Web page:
May 15, 2021 In Uncategorized



The #DelhiHighCourt has in a matter of M/S Kamdhenu Limited vs M/S Aashiana Rolling Mills Ltd passed a Judgement dated 12-05-2021, where the High Court decided upon the issue of Defendant’s alleged Einfringement of Plaintiff’s registered #design.


In this case, M/s Kamdhenu Limited (Plaintiff) had registered a design in respect of steel bars for which the Controller General of Patents, Designs and Trade Marks (Controller) issued a Certificate of Registration dated 29-08-2014 (Registered Design) w.e.f. 14-01-2013. But the Plaintiff discovered in June 2017, that M/s Aashiana Rolling Mills Limited (Defendant) is allegedly selling steel bars having design identical to that of the Registered Design of the Plaintiff.


Aggrieved, the Plaintiff filed a Suit before the District Court at Saket on 13-06-2017 seeking an injunction against the Defendant’s alleged infringement of Plaintiff’s Registered Design. The District Court passed an Order of Injunction dated 15-06-2017 and ordered for inspection of Defendant’s premises and seizure of infringing goods.


Thereafter, the case got transferred to the Delhi High Court, where the Single Bench confirmed the Order of Injunction dated 15-06-2017 of the District Court, vide Order dated 03-11-2017.


Aggrieved, the Defendant challenged the said Order dated 03-11-2017 of the Single Bench in an Appeal before the Division Bench of the Delhi High Court, on the ground that the registration of Design by Plaintiff was itself invalid, as the said Design was merely copied from prior published standards. The Defendant further contended that the Plaintiff’s Design was incapable of registration by virtue of Section 4(b) of the Designs Act 2000 (Act) and thus, was liable to be cancelled under Section 19 of the Act.


Section 4 (b) of the Act provides that a design which has been disclosed to the public anywhere in India or in any other country by publication in tangible form or by use or in any other way prior to the filing date, or where applicable, the priority date of the application for registration, shall not be registered.


The Division Bench of the High Court held that there was no novelty and distinctiveness present in the Plaintiff’s Registered Design and that the Defendant was following the known common standards available in the public domain for manufacture of steel bars. Hence, the Division Bench of the Delhi High Court set aside the Order of Injunction, vide Judgment dated 23-08-2018.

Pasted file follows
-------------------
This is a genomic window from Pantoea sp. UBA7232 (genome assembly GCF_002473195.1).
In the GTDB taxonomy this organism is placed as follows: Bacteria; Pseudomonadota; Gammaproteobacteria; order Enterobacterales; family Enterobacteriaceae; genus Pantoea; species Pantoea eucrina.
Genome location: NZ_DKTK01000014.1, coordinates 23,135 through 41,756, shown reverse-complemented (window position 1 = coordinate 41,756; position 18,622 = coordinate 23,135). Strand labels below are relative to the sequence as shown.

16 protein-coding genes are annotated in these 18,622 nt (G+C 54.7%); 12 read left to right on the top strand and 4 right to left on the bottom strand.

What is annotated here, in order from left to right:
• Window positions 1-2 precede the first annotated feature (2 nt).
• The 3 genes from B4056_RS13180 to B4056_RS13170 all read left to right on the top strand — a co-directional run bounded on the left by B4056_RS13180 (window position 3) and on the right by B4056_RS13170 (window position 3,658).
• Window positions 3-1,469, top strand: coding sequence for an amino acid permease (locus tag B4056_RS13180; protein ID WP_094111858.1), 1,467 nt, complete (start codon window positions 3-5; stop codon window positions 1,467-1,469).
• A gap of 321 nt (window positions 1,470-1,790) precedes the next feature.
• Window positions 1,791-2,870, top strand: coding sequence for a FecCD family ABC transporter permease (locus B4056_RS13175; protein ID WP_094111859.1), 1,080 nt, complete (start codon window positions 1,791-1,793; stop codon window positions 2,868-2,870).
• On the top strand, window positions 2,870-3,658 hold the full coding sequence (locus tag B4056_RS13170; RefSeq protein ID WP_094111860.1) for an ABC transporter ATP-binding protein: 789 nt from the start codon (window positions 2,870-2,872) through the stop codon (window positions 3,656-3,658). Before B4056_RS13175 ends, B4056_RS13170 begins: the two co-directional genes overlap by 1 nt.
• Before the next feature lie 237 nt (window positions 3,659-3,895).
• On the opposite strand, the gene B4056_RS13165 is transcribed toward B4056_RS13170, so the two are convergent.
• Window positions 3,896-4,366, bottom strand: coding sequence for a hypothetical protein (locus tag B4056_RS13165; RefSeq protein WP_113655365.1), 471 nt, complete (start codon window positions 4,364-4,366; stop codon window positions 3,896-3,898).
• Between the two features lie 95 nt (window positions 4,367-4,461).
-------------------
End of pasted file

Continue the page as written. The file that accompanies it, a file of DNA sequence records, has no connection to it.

Aggrieved, the Plaintiff filed a Special Leave Petition before the Supreme Court, but the same was declined, vide Order dated 11-02-2019.


Meanwhile, during the pendency of the Appeal before the Division Bench of the Delhi High Court, the Defendant filed an Interlocutory Application seeking dismissal of the Suit for Injunction filed by the Plaintiff.


The Delhi High Court made the following observations in the said Interlocutory Application:


1) That in order to destroy the novelty of a design:

i) An earlier design must be published in respect of the same article.

ii) The prior publication must contain clear and unmistakable directions to make an article with the shape or pattern which is the same as, or similar enough to the registered design in suit to deprive it of novelty.


2) That the Defendant has relied upon several international standards such as the British Standard B500C, the German Standard of 1984, the Polish Standard of 2006, etc in manufacturing the steel bars. These Standards have been published much before the Plaintiff had registered its Design on 14-01-2013.


3) That if a design in suit has already been published in any standard publication, it would constitute prior publication and as per Section 4(b) of the Act, registration of designs which have been published in tangible form prior to the filing date or the date of application for registration, is prohibited.


4) Moreover, the Plaintiff’s Registered Design is not significantly distinguishable and distinct from the published International Standards.


Hence, the Delhi High Court held that the Defendant has established that the Plaintiff’s Registered Design was a prior published design and thus, registration of such designs is contrary to Section 4 of the Act. Therefore, the High Court allowed the Interlocutory Application for the aforesaid reasons and further, dismissed the Suit for Injunction filed by the Plaintiff.


Harini Daliparthy

Senior Legal Associate

The Indian Lawyer

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